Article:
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Free Vladimir Guerrero

Punctuation is so fascist. Throw punctuation on this title and you rob it the statement of its’ many possible meanings. While we can say that Vladimir Guerrero is now a free agent after the Blue Jays granted him his release, to say that Vladimir Guerrero is now free is much more ambiguous. And, in a way, captures more of the essence of what happened today.

For one, Guerrero may have demanded his release. According to Hector Gomez via Dustin Parkes at The Score, Guerrero was unhappy with how he was treated by the Blue Jays. The outfielder went on a rant about it:

Promises made to me were not fulfilled. I am not a child. One day I heard one thing and the next day another. I left the team, right now I am at home in Anaheim. I was not treated as a professional. I am not a boy. I proved that I’m ready, I have nothing more to prove in the minors with the numbers that I put. Last night after the game I sent my letter of resignation to the organization. I am not a boy. I demand respect. Let me make it clear I did not take this decision lightly, and had warned it would if I was not satisfied.

This rant came despite Alex Anthopoulos saying that there were “no guarantees on behalf of the club” when he spoke to the press about his signing. But a contract is a contract, even a minor league one, and Guerrero felt shackled by it. So now he’s free from that commitment and able to court with any team. Despite rumors that he would hang it up for good, it looks like he wants a job.

And of course, here’s the second meaning of free. Because Vlad Guerrero is now available for practically nothing. Could a contending team use a right-handed designated hitter for the second half? The Athletics often partake in reclamation projects like this for their DH spot, but they have Manny Ramirez banging around in the minor leagues right now. The Rangers use Mike Napoli and Michael Young in that spot, so they seem set. The Angels have too many DHs. Cleveland could use some thump, but Shelley Duncan is a decent right-handed DH bat. The Tigers signing a DH would be pretty funny, given their defensive situation now. In the East, the Orioles have already moved on, the older Red Sox and Yankee teams don’t need a DH.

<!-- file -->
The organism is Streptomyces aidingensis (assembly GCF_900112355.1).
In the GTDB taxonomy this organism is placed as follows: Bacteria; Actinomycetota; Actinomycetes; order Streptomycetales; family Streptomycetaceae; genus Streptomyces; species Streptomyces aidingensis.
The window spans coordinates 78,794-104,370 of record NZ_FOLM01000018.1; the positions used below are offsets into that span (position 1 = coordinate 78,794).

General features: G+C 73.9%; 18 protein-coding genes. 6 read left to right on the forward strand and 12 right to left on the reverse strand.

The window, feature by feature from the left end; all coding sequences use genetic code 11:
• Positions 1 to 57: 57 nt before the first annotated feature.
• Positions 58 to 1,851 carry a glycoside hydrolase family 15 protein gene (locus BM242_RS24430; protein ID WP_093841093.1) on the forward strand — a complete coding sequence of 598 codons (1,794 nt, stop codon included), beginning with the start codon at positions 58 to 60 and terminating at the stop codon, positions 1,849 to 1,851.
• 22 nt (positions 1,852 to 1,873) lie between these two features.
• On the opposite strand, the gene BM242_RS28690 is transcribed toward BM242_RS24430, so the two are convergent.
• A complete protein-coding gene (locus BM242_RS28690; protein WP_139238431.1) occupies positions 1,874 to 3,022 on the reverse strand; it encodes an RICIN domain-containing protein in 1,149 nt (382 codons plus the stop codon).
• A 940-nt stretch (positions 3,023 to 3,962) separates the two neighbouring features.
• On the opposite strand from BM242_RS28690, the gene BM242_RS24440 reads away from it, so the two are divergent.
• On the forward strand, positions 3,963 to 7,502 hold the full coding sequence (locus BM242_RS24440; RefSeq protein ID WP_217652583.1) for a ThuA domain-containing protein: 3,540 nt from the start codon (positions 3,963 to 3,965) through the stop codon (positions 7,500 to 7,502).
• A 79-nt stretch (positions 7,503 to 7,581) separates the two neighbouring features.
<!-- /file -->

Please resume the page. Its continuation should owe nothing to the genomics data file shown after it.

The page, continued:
Could the Rays give Guerrero a shot? They have Luke Scott for righties, but they could platoon him with Guerrero against lefties. Right now it’s an underwhelming merry-go-round of Jeff Keppinger and Hideki Matsui, and even Scott from time to time despite his bad platoon splits. The 37-year old Matsui is eight months older than Guerrero, coming off a lower peak, and currently having more trouble making contact than he ever has before. Matsui was bad on his 52-plate-appearance minor league jaunt (.170/.231/.213) and is now bad in the majors (.160/.160/.440 without a walk, and with a 12.5% swinging strike rate). Is there a chance Guerrero could be better? It would only cost a minor league contract — he’d be almost free.

And there’s one last ‘meaning’ of the word that has come out of FanGraphs posts of the past. Sometimes, it seems a player doesn’t get the shot they deserve. Guerrero would agree with the fact that he still has something left and that someone should give him a shot. Do we start a “Free Vladimir Guerrero” movement for him, then?

Probably not. Even if he’s more useful against lefties, the trend in his statistics is clear. The post-peak hitter has steadily walked less and hit for less power every year since 2007 save the Texas-aided resurgence in 2010. That trend continued in Triple-A, where he didn’t take a walk and hit for a .126 ISO in 30 at-bats. And didn’t look good, according to reports. And the market for a righty platoon designated hitter who can’t play the field, doesn’t run well on the bases, won’t take a walk, and has unclear power — let’s just say it’s not robust.

Vladimir Guerrero is now free in every sense of the word. He probably won’t like the feeling.